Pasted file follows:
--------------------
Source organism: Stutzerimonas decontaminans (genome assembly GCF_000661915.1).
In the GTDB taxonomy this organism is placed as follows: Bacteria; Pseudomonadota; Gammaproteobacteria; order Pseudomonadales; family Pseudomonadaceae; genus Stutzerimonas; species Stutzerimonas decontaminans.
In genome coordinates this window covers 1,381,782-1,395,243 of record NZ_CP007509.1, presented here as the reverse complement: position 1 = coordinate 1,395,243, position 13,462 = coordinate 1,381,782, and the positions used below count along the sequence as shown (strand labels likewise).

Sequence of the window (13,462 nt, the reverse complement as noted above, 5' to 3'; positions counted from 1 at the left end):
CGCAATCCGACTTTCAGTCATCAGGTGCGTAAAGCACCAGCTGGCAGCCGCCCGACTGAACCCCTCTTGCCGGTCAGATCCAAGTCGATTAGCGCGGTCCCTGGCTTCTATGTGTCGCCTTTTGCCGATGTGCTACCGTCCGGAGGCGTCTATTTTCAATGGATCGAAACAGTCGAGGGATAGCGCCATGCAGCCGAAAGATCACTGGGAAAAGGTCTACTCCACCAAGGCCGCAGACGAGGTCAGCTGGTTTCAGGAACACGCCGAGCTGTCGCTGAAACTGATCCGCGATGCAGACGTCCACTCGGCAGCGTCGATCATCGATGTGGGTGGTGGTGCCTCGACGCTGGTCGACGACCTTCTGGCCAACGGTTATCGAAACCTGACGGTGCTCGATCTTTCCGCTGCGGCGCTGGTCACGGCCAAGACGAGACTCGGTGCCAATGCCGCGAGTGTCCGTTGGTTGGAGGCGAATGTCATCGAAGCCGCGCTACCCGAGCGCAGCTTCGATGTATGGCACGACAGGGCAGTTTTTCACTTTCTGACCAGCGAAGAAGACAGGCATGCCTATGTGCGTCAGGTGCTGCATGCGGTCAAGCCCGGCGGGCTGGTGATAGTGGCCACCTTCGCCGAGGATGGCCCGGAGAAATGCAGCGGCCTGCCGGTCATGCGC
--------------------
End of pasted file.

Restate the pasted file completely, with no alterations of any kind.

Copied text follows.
Source organism: Stutzerimonas decontaminans (genome assembly GCF_000661915.1).
In the GTDB taxonomy this organism is placed as follows: Bacteria; Pseudomonadota; Gammaproteobacteria; order Pseudomonadales; family Pseudomonadaceae; genus Stutzerimonas; species Stutzerimonas decontaminans.
In genome coordinates this window covers 1,381,782-1,395,243 of record NZ_CP007509.1, presented here as the reverse complement: position 1 = coordinate 1,395,243, position 13,462 = coordinate 1,381,782, and the positions used below count along the sequence as shown (strand labels likewise).

Sequence of the window (13,462 nt, the reverse complement as noted above, 5' to 3'; positions counted from 1 at the left end):
CGCAATCCGACTTTCAGTCATCAGGTGCGTAAAGCACCAGCTGGCAGCCGCCCGACTGAACCCCTCTTGCCGGTCAGATCCAAGTCGATTAGCGCGGTCCCTGGCTTCTATGTGTCGCCTTTTGCCGATGTGCTACCGTCCGGAGGCGTCTATTTTCAATGGATCGAAACAGTCGAGGGATAGCGCCATGCAGCCGAAAGATCACTGGGAAAAGGTCTACTCCACCAAGGCCGCAGACGAGGTCAGCTGGTTTCAGGAACACGCCGAGCTGTCGCTGAAACTGATCCGCGATGCAGACGTCCACTCGGCAGCGTCGATCATCGATGTGGGTGGTGGTGCCTCGACGCTGGTCGACGACCTTCTGGCCAACGGTTATCGAAACCTGACGGTGCTCGATCTTTCCGCTGCGGCGCTGGTCACGGCCAAGACGAGACTCGGTGCCAATGCCGCGAGTGTCCGTTGGTTGGAGGCGAATGTCATCGAAGCCGCGCTACCCGAGCGCAGCTTCGATGTATGGCACGACAGGGCAGTTTTTCACTTTCTGACCAGCGAAGAAGACAGGCATGCCTATGTGCGTCAGGTGCTGCATGCGGTCAAGCCCGGCGGGCTGGTGATAGTGGCCACCTTCGCCGAGGATGGCCCGGAGAAATGCAGCGGCCTGCCGGTCATGCGC